Can drag force and lift force be in the same direction here:

  • #1
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In the attached picture, can I say that there is a lift force in the Y-direction, and a drag force too in the same Y-direction?

FL proportional to V_fx2 ?

FD proportional to V_py2 ?

Is this equation of motion for the Y-direction correct here: ma = − mg − FD + V(rho)g + FL

The lift force is because of the horizontal flow which is in fact lifting the particle (lets assume there is some small velocity gradient around the particle, as the particle bottom experiences zero flow velocity and particle top experiences the flow velocity), and the drag force is due to the resistance to the particle's upward motion. Is this correct to say?

Please assume that the picture is correct, and such an observation was made.

Edit: Just added the image.
https://imgur.com/x099TgP

https://imgur.com/x099TgP

https://imgur.com/x099TgP
 

Answers and Replies

  • #2
A.T.
Science Advisor
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can I say that there is a lift force in the Y-direction, and a drag force too in the same Y-direction?
Lift and drag are perpendicular to each other, but can both have a positive Y-component.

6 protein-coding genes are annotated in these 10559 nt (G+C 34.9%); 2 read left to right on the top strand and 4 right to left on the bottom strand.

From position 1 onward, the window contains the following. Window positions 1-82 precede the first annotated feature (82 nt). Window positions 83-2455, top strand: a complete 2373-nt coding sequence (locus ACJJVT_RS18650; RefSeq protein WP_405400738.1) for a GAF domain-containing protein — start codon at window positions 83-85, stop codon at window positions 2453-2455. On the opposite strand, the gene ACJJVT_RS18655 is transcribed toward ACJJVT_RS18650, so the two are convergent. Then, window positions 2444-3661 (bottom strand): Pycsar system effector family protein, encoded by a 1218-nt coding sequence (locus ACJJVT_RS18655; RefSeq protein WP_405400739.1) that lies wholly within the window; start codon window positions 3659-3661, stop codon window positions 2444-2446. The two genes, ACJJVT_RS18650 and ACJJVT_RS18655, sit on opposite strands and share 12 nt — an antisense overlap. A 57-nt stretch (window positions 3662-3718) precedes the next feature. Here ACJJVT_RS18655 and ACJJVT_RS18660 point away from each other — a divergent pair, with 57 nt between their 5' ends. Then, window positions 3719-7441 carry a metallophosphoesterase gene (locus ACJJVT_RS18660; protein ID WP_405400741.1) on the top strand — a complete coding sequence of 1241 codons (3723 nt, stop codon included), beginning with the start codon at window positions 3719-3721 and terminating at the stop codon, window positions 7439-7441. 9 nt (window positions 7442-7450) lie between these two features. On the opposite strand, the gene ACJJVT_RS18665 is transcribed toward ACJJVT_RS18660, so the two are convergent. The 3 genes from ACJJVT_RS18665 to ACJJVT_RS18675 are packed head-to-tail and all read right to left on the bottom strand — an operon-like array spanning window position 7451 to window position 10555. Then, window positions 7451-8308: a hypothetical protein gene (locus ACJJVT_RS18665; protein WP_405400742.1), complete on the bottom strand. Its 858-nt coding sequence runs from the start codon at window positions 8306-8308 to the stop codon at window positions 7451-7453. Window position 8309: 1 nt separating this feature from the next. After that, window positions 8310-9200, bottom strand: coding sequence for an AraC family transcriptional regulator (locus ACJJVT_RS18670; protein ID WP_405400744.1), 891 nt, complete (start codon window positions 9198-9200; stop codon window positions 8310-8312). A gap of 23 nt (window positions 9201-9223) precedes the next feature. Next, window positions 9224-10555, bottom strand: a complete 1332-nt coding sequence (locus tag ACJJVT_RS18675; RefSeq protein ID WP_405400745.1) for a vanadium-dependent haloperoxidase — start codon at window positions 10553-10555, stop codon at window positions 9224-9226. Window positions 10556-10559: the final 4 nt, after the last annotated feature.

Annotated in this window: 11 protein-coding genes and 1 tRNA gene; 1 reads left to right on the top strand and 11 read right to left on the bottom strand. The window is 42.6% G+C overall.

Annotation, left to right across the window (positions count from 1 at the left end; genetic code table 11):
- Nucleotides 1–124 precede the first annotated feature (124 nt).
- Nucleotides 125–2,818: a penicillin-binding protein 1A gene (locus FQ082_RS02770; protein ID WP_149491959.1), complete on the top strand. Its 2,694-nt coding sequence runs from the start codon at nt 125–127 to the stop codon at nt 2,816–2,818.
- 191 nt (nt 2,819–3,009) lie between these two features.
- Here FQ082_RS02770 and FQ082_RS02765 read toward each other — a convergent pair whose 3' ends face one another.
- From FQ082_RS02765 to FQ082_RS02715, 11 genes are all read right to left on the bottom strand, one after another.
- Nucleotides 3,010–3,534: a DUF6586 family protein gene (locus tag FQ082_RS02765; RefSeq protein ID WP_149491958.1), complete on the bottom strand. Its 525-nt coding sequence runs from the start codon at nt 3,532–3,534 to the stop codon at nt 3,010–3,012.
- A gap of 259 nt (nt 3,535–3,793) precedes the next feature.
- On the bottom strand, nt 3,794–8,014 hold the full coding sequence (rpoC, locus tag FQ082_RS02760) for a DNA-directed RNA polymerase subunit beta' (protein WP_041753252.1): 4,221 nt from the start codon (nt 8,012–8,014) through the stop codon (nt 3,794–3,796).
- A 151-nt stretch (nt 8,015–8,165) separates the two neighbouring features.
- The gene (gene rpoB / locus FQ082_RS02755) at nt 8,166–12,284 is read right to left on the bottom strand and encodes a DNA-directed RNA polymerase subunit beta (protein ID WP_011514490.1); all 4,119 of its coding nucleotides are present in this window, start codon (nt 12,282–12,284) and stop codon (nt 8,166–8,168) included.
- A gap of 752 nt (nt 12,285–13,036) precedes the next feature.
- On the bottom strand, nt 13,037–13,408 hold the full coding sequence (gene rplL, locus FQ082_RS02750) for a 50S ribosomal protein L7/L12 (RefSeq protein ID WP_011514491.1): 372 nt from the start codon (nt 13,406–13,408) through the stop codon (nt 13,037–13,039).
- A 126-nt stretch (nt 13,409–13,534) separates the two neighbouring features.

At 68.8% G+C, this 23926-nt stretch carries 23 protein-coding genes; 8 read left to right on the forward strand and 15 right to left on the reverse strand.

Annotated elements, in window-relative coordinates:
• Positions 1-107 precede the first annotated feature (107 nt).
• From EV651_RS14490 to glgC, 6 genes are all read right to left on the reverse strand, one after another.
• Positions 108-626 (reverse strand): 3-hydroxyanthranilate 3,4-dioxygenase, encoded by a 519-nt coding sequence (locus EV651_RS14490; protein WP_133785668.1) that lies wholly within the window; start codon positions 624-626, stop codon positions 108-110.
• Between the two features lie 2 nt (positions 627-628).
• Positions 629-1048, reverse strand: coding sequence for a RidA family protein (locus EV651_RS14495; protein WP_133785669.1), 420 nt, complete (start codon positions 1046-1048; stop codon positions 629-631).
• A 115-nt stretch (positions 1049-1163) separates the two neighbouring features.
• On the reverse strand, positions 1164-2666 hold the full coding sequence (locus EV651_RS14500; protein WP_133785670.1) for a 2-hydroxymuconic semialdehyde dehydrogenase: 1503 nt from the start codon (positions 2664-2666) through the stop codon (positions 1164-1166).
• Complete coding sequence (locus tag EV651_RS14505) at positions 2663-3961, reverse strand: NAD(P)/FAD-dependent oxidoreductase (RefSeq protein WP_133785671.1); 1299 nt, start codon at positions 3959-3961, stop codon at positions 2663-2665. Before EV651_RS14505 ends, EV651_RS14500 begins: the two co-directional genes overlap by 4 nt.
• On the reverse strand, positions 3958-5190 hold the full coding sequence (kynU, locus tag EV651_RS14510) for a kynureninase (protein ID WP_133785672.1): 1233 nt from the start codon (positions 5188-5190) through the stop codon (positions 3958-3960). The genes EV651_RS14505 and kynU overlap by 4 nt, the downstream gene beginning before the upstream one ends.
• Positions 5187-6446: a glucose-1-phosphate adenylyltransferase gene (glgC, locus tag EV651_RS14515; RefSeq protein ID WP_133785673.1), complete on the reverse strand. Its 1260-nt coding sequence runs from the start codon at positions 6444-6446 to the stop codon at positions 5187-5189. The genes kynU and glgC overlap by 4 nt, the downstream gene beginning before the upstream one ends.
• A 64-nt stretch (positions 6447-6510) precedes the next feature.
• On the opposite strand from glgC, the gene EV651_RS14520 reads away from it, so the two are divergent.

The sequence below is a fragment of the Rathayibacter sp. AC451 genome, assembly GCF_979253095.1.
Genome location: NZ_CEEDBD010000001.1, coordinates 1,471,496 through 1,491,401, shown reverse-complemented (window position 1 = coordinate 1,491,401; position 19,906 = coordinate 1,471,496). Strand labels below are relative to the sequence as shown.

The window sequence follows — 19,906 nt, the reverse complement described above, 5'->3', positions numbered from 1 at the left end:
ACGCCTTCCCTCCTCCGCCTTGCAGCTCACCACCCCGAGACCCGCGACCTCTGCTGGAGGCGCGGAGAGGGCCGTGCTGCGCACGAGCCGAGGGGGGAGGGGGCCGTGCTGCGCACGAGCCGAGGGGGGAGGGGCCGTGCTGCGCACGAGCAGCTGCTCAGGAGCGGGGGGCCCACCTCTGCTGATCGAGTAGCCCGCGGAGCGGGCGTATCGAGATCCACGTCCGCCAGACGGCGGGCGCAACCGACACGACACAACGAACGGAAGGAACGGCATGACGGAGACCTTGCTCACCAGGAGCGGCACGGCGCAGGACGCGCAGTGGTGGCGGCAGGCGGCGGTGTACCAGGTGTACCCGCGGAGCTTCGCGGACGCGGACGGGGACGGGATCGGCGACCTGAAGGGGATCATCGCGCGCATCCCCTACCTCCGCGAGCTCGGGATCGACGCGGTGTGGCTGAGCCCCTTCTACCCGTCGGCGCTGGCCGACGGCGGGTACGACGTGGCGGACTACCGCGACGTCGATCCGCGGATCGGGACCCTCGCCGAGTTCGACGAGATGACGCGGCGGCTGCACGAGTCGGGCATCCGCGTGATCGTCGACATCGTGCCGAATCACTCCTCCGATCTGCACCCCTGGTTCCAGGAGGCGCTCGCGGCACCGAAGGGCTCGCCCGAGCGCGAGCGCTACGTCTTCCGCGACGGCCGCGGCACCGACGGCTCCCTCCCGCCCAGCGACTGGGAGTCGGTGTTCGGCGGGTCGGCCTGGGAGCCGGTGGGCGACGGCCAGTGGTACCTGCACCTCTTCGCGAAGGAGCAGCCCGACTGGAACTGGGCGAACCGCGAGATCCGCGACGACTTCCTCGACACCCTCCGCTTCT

• #3
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Lift and drag are perpendicular to each other, but can both have a positive Y-component.
So the lift force will be in the Y-direction, but the drag force will be at an angle (say theta) to the vertical direction, in between the horizontal flow velocity and the vertical particle velocity. So in my equation can I use FL and FDcos(theta) and rest will be the same, right?
 
  • #4
A.T.
Science Advisor
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So the lift force will be in the Y-direction, but the drag force will be at an angle (say theta) to the vertical direction,
Lift and drag components are perpendicular to each other per definition. Their orientation depends on what you consider as the reference flow direction.
 
  • #5
CWatters
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Homework Helper
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+1

Air flowing past an object exerts a force F acting on the object. You can resolve that force F into two components acting in any direction you want - provided the vector sum equals F. It's conventional to resolve it into two forces one acting perpendicular to the flow (lift) and one parallel to the flow (drag) but there is nothing that says you must do it that way.

For example consider a glider soaring in air flowing up a hill. You could define lift as the component acting perpendicular to the air flow or in a direction that opposes gravity. Depends what you are interested in.
 
  • #6
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In aeronautical engineering, lift is the aerodynamic force perpendicular to the relative wind, whereas in everyday vernacular, the term lift applies to any force that points up.
 

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